Enter into the brutal battle empire of Tekken with the latest installment, Tekken 8. Continuing the story, the previous 7 installments have built on, and give an introductory taste to the new adventure. Here is our Tekken 8 Preview.
As someone who is not necessarily into the genre, this game was an interesting demo to try. From the very start, I found myself wanting to know who these two Japanese fighters were and why they had strange powers.
As introductions to franchises go, Tekken 8 hooked me before I had even entered the game from the main menu, and it was only going to get better from there. Although the demo is only a single mission long and what feels like a fight directly from Ryu Ga Gotoku’s Yakuza Franchise, including the long exposition explained through cinematic events and in-between cutscenes, it is something that whets the appetite and leaves the gamer wanting more.
Battle-wise, I personally have never got my head around the combat of these kinds of games, including Mortal Kombat and Street Fighter. This is mainly because of the way you control the character utilising the Directional movement and face buttons to perform crazy actions, which in most other games would be a long combination string of face buttons. I understand the point of a Different Face Button corresponding to a different limb but when you add Directional movement, I feel a little overwhelmed with the combat. That being said Tekken 8 has a new featured mechanic that even let me grasp the controls and gain a better understanding of the way the combat flows. This is known as the Special Style, which when activated you can “Easily Master Your Favourite Character” or so the game puts it. In reality, it feels like a more dulled-down combat system with a lot of potential to grow.
The interface is pretty much what you would expect, a player HUD focusing at the top of the screen reading out Health, Match Timer, and Character Wins. There is also a combat menu which can be switched out with the Special Style menu. This also doubles as a combat system that even beginner players can get familiar with easily.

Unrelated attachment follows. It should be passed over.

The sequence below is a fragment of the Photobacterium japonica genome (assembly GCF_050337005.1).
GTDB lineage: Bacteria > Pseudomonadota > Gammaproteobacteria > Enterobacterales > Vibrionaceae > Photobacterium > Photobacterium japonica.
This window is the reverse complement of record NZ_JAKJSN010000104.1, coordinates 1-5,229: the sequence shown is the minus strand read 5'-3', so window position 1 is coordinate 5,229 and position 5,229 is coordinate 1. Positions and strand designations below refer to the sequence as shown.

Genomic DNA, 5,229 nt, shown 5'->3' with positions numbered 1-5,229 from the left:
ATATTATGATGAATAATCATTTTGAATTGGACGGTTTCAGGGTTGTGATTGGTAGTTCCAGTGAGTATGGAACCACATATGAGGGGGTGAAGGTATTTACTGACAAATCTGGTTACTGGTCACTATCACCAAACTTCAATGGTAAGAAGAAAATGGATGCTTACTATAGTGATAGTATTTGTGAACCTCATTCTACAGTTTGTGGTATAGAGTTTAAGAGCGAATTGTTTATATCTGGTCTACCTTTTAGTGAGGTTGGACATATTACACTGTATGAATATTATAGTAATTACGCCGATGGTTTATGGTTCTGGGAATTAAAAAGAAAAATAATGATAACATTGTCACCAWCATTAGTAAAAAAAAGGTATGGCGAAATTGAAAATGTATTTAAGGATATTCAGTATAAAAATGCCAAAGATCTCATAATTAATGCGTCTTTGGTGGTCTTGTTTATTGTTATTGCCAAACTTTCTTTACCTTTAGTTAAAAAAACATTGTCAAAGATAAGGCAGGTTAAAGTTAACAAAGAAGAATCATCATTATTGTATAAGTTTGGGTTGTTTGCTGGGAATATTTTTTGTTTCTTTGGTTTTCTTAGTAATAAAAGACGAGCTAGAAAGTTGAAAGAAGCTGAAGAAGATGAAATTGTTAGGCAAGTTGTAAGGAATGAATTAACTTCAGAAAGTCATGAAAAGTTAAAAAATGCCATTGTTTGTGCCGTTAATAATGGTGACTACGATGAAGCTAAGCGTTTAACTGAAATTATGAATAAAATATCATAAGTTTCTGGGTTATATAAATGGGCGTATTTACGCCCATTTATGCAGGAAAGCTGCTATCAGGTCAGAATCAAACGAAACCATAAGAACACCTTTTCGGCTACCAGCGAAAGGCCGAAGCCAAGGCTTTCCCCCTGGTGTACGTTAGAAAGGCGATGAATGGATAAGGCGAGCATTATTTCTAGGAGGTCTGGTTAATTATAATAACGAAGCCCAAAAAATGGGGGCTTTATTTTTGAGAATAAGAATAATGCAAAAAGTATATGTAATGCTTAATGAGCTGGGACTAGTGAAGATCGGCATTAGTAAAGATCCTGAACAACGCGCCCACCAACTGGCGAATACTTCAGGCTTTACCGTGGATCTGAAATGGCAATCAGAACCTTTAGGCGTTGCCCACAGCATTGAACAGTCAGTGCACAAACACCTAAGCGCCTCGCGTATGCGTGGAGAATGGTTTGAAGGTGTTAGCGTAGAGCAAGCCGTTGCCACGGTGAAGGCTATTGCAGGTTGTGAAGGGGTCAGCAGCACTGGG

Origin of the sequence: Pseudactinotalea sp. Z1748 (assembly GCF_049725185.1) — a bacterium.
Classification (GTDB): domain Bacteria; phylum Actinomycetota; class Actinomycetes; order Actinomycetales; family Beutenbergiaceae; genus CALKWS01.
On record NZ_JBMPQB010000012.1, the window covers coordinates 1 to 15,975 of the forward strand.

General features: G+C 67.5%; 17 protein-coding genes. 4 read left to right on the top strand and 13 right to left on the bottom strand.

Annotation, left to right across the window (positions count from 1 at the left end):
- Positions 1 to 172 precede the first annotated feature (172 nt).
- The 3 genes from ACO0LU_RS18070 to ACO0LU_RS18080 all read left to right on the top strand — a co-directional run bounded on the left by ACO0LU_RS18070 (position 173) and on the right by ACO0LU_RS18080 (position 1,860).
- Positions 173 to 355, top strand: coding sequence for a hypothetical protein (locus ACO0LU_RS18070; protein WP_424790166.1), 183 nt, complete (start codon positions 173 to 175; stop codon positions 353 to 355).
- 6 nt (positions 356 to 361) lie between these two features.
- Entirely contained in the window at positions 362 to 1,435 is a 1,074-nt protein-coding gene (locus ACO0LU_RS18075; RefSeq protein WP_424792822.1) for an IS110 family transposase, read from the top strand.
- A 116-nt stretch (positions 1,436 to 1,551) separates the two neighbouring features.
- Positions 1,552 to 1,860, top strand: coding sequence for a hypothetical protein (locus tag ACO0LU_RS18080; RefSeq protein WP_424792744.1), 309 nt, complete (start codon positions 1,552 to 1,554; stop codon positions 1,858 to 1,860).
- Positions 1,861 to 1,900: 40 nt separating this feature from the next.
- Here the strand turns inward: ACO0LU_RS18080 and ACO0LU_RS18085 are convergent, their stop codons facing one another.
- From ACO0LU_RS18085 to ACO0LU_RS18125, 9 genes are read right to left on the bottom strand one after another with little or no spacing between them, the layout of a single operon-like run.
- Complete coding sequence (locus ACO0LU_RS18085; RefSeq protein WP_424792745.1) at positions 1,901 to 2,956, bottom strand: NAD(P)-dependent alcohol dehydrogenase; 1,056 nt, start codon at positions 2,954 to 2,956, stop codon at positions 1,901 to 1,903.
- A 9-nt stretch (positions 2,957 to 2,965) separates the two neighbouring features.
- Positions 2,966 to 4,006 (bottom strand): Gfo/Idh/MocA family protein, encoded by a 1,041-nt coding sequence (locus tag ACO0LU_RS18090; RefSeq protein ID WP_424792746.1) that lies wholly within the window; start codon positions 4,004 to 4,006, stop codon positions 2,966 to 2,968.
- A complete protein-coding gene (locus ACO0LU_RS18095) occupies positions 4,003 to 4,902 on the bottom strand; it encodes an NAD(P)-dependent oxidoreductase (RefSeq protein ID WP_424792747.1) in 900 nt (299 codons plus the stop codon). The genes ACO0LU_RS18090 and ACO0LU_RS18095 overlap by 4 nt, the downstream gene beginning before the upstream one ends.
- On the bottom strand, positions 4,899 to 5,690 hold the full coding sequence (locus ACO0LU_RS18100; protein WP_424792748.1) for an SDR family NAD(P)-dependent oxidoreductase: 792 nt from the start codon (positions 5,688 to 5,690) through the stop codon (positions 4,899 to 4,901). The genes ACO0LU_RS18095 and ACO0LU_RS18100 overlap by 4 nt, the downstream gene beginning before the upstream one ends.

On top of the story mode, there is also access to the Arcade mode which will let players compete in a more 90s-style environment and do battle in the game like you would in story mode. Personally, I found this an incredible distraction which was a nice pace changer compared to story mode. On the other side of this, it provides a story which is to compete and win the World Tournament, introduced when starting Arcade mode. As an added bonus mode there is also the Super Ghost Battle Mode, which will let you build up, challenge, and test your skills against yourself. This in turn will build a Ghost which is uploaded online and helps provide an added challenge, however, they are based on your playstyle and the AI Learning within the game.
Overall, the demo is rather a surprise and an entertaining game, which we are looking forward to, come release day on January 26th. Each element of the game seems to be crafted to perfection and gives a nice balance between all aspects, as it stands the demo leaves a lot to discover however, what it does provide is an interesting experience that leaves us wanting to know more about both the stories present in the game.
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